War Exclusion Clause

What is ‘War Exclusion Clause’

A clause in an insurance policy that specifically excludes coverage for acts of war such as invasion, insurrection, revolution, military coup and terrorism. A war exclusion clause in an insurance contract refers to protection for an insurer who will not be obligated to pay for losses caused by war-related events. Insurance companies commonly exclude coverage perils that they cannot afford to pay claims on.

Explaining ‘War Exclusion Clause’

Because most insurance companies would be unable to remain solvent, let alone profitable, if an act of war suddenly presented them with thousands or millions of expensive claims, auto, homeowners, renters, commercial property and life insurance policies often have war exclusion clauses. However, entities that are faced with a significant risk of war, such as companies located in politically unstable countries, may be able to purchase a separate war risk insurance policy.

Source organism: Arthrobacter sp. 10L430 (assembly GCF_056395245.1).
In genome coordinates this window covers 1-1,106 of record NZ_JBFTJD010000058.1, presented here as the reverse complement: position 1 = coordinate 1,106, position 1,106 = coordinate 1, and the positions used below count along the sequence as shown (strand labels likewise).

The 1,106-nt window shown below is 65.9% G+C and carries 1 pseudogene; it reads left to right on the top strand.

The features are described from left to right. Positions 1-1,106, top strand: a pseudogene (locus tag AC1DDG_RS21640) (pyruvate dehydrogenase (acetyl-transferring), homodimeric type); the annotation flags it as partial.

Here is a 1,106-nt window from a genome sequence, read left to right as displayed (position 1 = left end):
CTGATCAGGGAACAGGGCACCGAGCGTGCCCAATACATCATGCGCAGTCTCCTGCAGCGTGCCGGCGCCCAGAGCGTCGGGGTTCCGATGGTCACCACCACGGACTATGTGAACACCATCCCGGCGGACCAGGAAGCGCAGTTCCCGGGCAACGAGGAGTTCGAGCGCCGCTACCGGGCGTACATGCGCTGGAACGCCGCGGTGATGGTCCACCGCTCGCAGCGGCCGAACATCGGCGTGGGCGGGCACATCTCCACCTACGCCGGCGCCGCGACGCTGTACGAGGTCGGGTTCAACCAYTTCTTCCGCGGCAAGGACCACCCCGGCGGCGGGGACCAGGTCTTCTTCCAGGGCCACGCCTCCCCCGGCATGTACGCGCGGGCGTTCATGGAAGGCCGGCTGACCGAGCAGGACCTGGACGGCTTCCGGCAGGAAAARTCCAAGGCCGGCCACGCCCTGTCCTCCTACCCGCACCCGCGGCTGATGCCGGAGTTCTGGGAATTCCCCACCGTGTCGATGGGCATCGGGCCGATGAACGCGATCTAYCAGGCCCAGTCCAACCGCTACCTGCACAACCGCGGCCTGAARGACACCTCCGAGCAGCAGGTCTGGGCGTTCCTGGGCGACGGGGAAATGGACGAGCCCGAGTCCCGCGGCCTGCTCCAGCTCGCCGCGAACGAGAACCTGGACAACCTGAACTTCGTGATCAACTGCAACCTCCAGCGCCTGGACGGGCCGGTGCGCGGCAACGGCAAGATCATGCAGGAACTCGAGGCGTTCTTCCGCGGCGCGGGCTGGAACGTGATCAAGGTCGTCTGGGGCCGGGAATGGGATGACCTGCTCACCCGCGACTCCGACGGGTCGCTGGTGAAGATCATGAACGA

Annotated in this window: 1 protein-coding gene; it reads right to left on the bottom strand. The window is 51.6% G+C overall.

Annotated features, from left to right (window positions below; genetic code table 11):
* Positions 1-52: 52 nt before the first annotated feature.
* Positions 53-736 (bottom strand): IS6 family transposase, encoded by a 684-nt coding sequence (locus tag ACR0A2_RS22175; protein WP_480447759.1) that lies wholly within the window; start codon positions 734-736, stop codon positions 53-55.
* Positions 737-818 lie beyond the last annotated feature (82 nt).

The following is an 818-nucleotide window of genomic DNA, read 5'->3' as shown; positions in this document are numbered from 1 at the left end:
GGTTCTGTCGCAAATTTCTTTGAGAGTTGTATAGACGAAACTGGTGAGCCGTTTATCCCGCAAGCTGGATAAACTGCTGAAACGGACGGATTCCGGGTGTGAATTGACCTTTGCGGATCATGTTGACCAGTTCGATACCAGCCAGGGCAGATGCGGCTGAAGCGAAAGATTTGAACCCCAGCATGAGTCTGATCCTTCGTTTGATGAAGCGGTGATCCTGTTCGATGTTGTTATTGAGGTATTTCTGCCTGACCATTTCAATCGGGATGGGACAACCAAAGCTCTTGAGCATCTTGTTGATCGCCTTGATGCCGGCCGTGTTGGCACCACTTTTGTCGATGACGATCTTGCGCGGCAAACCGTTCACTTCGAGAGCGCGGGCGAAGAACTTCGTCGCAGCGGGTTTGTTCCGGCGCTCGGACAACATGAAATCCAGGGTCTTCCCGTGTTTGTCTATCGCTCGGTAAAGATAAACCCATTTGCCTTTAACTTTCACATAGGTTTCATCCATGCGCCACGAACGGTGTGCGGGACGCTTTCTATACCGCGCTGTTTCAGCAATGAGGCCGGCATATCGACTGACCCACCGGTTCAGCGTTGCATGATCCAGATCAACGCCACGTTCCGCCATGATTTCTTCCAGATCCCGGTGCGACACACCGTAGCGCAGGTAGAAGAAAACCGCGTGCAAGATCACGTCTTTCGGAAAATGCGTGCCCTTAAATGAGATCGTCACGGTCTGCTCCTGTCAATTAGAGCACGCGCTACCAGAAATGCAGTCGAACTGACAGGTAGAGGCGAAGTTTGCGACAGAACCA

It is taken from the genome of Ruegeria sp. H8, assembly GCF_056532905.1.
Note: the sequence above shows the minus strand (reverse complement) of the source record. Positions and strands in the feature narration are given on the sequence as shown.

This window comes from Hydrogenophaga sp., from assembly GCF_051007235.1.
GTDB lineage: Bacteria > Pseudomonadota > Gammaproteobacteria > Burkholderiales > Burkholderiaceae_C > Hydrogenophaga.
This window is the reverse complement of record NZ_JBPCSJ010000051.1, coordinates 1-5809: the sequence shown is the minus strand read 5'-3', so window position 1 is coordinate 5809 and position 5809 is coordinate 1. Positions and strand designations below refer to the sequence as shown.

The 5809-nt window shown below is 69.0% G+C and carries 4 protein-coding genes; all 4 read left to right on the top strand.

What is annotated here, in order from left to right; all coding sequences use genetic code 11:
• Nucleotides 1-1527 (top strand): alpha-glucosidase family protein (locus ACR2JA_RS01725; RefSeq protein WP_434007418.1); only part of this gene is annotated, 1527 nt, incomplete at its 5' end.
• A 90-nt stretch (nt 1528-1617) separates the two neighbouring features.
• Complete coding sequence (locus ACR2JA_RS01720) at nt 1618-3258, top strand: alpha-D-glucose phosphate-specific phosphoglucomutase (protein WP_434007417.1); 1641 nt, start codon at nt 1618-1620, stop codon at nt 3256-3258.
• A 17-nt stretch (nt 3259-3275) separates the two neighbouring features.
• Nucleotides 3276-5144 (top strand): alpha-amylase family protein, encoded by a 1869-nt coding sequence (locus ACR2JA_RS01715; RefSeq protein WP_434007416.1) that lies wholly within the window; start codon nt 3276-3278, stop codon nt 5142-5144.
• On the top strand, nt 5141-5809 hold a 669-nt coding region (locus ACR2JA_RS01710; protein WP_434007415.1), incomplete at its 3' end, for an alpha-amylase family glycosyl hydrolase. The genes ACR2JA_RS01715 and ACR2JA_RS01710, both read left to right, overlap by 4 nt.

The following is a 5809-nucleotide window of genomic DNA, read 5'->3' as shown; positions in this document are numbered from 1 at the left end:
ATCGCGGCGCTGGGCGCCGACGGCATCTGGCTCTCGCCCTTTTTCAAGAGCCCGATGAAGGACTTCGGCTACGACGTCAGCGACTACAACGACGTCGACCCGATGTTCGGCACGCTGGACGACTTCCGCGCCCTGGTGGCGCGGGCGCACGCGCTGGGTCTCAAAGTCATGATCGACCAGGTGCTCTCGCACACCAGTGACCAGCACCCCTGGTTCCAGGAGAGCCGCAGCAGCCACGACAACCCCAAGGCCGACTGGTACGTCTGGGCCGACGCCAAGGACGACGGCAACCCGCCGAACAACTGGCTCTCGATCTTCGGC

Further Reading

  • 'Child Soldiers' as 'Non-Combatants': the inapplicability of the refugee convention exclusion clause – www.tandfonline.com [PDF]
  • The politics of productivity: foundations of American international economic policy after World War II – www.jstor.org [PDF]
  • Class war-on-terror: counterterrorism, accumulation, crisis – www.tandfonline.com [PDF]
  • Why White, not Keynes? Inventing the post-war international monetary system – link.springer.com [PDF]
  • Revisionists and Fundamentalists: the Labour Party and Economic Policy during the Second World War – www.cambridge.org [PDF]